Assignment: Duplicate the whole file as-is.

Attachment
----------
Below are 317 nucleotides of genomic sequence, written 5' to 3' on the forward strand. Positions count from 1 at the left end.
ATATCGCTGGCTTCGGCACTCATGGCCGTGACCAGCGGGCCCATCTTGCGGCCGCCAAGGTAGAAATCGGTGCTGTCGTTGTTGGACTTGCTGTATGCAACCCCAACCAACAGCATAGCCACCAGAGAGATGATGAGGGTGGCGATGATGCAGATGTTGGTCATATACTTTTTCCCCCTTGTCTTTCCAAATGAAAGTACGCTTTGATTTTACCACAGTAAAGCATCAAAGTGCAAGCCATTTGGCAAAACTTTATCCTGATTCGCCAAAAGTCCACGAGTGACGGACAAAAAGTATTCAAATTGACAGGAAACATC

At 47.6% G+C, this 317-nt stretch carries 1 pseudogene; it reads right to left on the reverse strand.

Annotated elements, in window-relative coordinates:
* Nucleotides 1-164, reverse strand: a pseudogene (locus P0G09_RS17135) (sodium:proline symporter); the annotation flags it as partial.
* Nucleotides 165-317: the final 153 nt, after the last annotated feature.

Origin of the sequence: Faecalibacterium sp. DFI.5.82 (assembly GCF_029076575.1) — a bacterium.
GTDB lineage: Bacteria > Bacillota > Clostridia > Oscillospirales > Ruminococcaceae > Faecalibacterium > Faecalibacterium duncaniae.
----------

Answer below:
Below are 317 nucleotides of genomic sequence, written 5' to 3' on the forward strand. Positions count from 1 at the left end.
ATATCGCTGGCTTCGGCACTCATGGCCGTGACCAGCGGGCCCATCTTGCGGCCGCCAAGGTAGAAATCGGTGCTGTCGTTGTTGGACTTGCTGTATGCAACCCCAACCAACAGCATAGCCACCAGAGAGATGATGAGGGTGGCGATGATGCAGATGTTGGTCATATACTTTTTCCCCCTTGTCTTTCCAAATGAAAGTACGCTTTGATTTTACCACAGTAAAGCATCAAAGTGCAAGCCATTTGGCAAAACTTTATCCTGATTCGCCAAAAGTCCACGAGTGACGGACAAAAAGTATTCAAATTGACAGGAAACATC

At 47.6% G+C, this 317-nt stretch carries 1 pseudogene; it reads right to left on the reverse strand.

Annotated elements, in window-relative coordinates:
* Nucleotides 1-164, reverse strand: a pseudogene (locus P0G09_RS17135) (sodium:proline symporter); the annotation flags it as partial.
* Nucleotides 165-317: the final 153 nt, after the last annotated feature.

Origin of the sequence: Faecalibacterium sp. DFI.5.82 (assembly GCF_029076575.1) — a bacterium.
GTDB lineage: Bacteria > Bacillota > Clostridia > Oscillospirales > Ruminococcaceae > Faecalibacterium > Faecalibacterium duncaniae.